The sequence of play is alternate turns each representing half an hour. The outline that follows omits the command phase. The 1st player starts by moving his/her forces according to the current orders. In this phase close combat may be initiated. This should not be undertaken unless the enemy is clearly disorganised or on the verge of rout. In fact the rules make it very difficult to enter close combat, which is historically accurate. Then the non-phasing player has a chance to carry out defensive fire, followed by the phasing player firing with surviving units. Finally the rally phase. Then roles reverse and the 2nd player becomes the phasing player.

 

The strength of each infantry or cavalry unit is contained on a roster sheet. Each unit has a number of strength boxes. As a unit takes losses, either from fire or stragglers, the boxes are crossed off. As these losses increase the unit is less able to inflict damage on the enemy and stand in the face of an aggressive enemy.

 

The game represents a unit's ability to inflict damage on the enemy by a series of fire levels. For artillery this is done with a number of "gun points" per counter. These directly translate to fire points on a table situated on the quick reference sheet. Infantry is a little more complex.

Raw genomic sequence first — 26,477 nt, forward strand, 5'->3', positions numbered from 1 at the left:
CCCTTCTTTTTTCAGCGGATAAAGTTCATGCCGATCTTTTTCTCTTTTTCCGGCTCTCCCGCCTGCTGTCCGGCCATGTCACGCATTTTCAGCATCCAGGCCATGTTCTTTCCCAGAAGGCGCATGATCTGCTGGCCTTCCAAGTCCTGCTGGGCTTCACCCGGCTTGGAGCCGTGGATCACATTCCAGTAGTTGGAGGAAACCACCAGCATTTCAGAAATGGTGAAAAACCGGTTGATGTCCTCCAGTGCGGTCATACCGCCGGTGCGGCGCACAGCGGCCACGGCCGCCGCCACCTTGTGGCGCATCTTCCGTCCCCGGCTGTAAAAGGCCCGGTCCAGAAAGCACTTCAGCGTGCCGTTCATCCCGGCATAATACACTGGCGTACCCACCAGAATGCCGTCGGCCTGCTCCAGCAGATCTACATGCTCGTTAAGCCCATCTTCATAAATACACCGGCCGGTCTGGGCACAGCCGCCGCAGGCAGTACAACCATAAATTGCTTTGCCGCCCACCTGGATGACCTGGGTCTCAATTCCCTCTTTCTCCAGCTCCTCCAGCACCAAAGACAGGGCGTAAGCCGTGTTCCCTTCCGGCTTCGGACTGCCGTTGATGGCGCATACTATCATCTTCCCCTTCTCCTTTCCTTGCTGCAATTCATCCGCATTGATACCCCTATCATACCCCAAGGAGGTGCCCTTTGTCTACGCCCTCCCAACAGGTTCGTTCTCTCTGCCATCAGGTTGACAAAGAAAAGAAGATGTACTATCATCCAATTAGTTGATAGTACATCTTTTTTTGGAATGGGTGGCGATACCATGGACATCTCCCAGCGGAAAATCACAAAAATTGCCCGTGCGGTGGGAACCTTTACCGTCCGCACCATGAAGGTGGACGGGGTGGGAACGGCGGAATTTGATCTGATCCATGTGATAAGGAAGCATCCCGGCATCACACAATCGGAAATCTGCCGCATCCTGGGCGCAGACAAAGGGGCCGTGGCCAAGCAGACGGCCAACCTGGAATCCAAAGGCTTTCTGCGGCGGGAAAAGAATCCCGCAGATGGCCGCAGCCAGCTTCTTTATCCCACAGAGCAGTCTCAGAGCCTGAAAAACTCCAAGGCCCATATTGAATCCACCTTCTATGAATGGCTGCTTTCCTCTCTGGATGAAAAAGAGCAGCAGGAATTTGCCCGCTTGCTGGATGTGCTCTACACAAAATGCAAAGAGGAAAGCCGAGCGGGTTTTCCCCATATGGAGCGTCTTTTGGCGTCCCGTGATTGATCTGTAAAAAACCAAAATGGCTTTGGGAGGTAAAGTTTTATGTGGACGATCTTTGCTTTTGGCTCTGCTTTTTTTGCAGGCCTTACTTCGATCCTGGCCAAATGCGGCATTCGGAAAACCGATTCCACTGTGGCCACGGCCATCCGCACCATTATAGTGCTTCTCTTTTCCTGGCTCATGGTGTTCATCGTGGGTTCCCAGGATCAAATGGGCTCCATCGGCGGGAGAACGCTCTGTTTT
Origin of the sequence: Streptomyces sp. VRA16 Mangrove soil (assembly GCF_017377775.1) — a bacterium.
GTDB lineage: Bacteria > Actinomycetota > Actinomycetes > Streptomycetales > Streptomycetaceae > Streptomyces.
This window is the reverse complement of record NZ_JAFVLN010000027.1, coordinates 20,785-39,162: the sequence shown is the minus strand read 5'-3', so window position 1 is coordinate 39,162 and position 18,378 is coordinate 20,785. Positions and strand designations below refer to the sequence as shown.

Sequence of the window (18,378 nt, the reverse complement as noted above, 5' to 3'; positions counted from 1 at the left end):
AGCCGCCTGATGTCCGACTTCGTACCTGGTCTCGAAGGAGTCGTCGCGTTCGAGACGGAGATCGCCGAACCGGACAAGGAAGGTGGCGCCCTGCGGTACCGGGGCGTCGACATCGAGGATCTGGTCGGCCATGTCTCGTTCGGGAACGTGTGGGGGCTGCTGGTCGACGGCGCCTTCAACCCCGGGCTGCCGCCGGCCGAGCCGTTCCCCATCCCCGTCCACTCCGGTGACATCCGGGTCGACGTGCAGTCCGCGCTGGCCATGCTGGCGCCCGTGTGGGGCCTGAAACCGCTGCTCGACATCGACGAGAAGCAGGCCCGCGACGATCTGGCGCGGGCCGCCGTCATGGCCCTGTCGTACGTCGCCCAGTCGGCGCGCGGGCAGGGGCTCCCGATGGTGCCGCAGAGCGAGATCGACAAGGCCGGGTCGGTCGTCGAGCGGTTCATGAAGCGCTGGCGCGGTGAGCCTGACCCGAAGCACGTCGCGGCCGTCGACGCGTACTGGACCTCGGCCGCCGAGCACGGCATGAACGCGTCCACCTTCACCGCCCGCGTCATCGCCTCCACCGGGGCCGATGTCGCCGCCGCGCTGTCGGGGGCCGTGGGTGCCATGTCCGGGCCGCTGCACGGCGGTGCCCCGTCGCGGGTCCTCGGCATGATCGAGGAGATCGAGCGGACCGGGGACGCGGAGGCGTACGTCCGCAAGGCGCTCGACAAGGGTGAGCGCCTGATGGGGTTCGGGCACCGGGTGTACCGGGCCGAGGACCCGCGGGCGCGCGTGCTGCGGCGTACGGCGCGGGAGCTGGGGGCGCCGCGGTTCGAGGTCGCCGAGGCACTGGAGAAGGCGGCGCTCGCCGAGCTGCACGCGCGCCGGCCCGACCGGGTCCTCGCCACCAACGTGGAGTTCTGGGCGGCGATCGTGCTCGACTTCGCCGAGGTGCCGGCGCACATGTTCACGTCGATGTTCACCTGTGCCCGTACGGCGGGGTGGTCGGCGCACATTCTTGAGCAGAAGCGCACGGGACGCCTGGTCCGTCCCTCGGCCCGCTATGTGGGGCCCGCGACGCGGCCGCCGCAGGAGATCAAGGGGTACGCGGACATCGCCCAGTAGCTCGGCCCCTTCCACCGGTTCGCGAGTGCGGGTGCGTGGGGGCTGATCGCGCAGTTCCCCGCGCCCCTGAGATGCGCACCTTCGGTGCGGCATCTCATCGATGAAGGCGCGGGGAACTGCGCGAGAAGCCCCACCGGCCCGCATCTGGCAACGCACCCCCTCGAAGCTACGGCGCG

Infantry fire ability is represented alphabetically. These can range from AAA down to C. Each letter gives the unit a certain number of fire points which vary depending on range (close combat, 1 or 2 hexes). A maximum of 1 infantry A level can fire from 1 hex (the overall maximum fire from a single hex is one infantry A level and 5 artillery points). Thus there are rules for extended lines enabling the larger units (e.g.: AAA) to bring their full firepower to bear on the enemy. As a player I only seem to use extended lines for defenders and then only for units on flanks. Losses mount up so rapidly that a typical Brigades hard pressed to keep even a single A level available after a number of turns in combat.

 

It is possible to recover straggler points but any unit so reformed cannot be expected to be the force it was at the start. Thus Brigades can pot away for hours at 2 hex range but once brought into close proximity combat have a useful life of 1 to 2 1/2 hours. Morale loss is represented by counters showing the usual states of panic. An interesting innovation is "Bloodlust". The unit so affected will engage the nearest enemy in Close Combat. It will be impervious to morale checks unless a die roll at the end of a turn determines otherwise. These units are invaluable for breaking into an enemy line.

 

Now that I have described the game mechanics they may appear complex but this is not the case. After a couple of run throughs I encountered no problems. The rule book and game specific pamphlet are well written and answered all queries.